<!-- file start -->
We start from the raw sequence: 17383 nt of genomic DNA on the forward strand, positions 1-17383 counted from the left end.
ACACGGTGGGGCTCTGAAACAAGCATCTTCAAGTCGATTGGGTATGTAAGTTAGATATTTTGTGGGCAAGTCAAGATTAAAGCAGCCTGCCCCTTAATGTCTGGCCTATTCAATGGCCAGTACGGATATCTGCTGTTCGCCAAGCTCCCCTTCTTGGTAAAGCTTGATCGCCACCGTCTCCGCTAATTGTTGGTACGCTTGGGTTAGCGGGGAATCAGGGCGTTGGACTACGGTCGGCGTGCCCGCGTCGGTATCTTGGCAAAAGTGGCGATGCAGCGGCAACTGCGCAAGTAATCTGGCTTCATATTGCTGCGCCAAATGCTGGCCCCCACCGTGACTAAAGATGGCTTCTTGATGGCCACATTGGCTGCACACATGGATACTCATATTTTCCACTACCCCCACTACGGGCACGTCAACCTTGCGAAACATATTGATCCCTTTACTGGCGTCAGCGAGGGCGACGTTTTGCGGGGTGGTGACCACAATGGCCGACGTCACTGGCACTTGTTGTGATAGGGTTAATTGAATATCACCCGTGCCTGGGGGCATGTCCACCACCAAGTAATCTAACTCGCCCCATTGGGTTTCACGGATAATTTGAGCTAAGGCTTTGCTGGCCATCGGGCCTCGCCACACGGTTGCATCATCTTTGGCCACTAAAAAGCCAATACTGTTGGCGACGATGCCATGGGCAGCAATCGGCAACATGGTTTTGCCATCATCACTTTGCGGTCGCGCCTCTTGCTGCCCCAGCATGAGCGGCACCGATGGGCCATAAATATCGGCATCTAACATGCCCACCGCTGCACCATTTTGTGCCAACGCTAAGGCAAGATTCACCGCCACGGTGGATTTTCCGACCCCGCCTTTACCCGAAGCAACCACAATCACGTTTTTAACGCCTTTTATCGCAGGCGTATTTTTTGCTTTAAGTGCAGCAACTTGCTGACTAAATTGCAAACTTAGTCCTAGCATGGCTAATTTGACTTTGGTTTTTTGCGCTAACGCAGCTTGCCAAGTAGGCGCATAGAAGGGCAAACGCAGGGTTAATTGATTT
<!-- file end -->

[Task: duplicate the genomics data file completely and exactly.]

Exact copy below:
We start from the raw sequence: 17383 nt of genomic DNA on the forward strand, positions 1-17383 counted from the left end.
ACACGGTGGGGCTCTGAAACAAGCATCTTCAAGTCGATTGGGTATGTAAGTTAGATATTTTGTGGGCAAGTCAAGATTAAAGCAGCCTGCCCCTTAATGTCTGGCCTATTCAATGGCCAGTACGGATATCTGCTGTTCGCCAAGCTCCCCTTCTTGGTAAAGCTTGATCGCCACCGTCTCCGCTAATTGTTGGTACGCTTGGGTTAGCGGGGAATCAGGGCGTTGGACTACGGTCGGCGTGCCCGCGTCGGTATCTTGGCAAAAGTGGCGATGCAGCGGCAACTGCGCAAGTAATCTGGCTTCATATTGCTGCGCCAAATGCTGGCCCCCACCGTGACTAAAGATGGCTTCTTGATGGCCACATTGGCTGCACACATGGATACTCATATTTTCCACTACCCCCACTACGGGCACGTCAACCTTGCGAAACATATTGATCCCTTTACTGGCGTCAGCGAGGGCGACGTTTTGCGGGGTGGTGACCACAATGGCCGACGTCACTGGCACTTGTTGTGATAGGGTTAATTGAATATCACCCGTGCCTGGGGGCATGTCCACCACCAAGTAATCTAACTCGCCCCATTGGGTTTCACGGATAATTTGAGCTAAGGCTTTGCTGGCCATCGGGCCTCGCCACACGGTTGCATCATCTTTGGCCACTAAAAAGCCAATACTGTTGGCGACGATGCCATGGGCAGCAATCGGCAACATGGTTTTGCCATCATCACTTTGCGGTCGCGCCTCTTGCTGCCCCAGCATGAGCGGCACCGATGGGCCATAAATATCGGCATCTAACATGCCCACCGCTGCACCATTTTGTGCCAACGCTAAGGCAAGATTCACCGCCACGGTGGATTTTCCGACCCCGCCTTTACCCGAAGCAACCACAATCACGTTTTTAACGCCTTTTATCGCAGGCGTATTTTTTGCTTTAAGTGCAGCAACTTGCTGACTAAATTGCAAACTTAGTCCTAGCATGGCTAATTTGACTTTGGTTTTTTGCGCTAACGCAGCTTGCCAAGTAGGCGCATAGAAGGGCAAACGCAGGGTTAATTGATTT